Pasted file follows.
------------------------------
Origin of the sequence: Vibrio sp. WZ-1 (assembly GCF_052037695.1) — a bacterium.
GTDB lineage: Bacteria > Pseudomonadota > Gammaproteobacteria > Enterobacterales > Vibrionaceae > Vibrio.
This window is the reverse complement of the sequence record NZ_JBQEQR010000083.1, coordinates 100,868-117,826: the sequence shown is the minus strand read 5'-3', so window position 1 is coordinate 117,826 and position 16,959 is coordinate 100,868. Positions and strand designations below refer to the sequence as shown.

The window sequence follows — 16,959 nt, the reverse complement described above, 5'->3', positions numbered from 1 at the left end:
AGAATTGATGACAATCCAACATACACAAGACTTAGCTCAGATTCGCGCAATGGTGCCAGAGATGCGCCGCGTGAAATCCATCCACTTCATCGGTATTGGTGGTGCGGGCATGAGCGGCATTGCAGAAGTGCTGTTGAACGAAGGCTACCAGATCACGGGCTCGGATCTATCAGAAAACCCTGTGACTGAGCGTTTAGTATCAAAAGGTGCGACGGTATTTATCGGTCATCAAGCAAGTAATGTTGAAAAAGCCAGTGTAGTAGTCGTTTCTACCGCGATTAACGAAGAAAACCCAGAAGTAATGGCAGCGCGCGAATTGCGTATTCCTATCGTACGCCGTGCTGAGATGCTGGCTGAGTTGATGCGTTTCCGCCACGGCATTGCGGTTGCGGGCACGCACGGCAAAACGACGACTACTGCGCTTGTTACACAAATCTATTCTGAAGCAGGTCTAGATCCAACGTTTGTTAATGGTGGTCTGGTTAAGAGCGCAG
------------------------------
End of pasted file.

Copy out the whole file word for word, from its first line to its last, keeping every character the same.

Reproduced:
Origin of the sequence: Vibrio sp. WZ-1 (assembly GCF_052037695.1) — a bacterium.
GTDB lineage: Bacteria > Pseudomonadota > Gammaproteobacteria > Enterobacterales > Vibrionaceae > Vibrio.
This window is the reverse complement of the sequence record NZ_JBQEQR010000083.1, coordinates 100,868-117,826: the sequence shown is the minus strand read 5'-3', so window position 1 is coordinate 117,826 and position 16,959 is coordinate 100,868. Positions and strand designations below refer to the sequence as shown.

The window sequence follows — 16,959 nt, the reverse complement described above, 5'->3', positions numbered from 1 at the left end:
AGAATTGATGACAATCCAACATACACAAGACTTAGCTCAGATTCGCGCAATGGTGCCAGAGATGCGCCGCGTGAAATCCATCCACTTCATCGGTATTGGTGGTGCGGGCATGAGCGGCATTGCAGAAGTGCTGTTGAACGAAGGCTACCAGATCACGGGCTCGGATCTATCAGAAAACCCTGTGACTGAGCGTTTAGTATCAAAAGGTGCGACGGTATTTATCGGTCATCAAGCAAGTAATGTTGAAAAAGCCAGTGTAGTAGTCGTTTCTACCGCGATTAACGAAGAAAACCCAGAAGTAATGGCAGCGCGCGAATTGCGTATTCCTATCGTACGCCGTGCTGAGATGCTGGCTGAGTTGATGCGTTTCCGCCACGGCATTGCGGTTGCGGGCACGCACGGCAAAACGACGACTACTGCGCTTGTTACACAAATCTATTCTGAAGCAGGTCTAGATCCAACGTTTGTTAATGGTGGTCTGGTTAAGAGCGCAG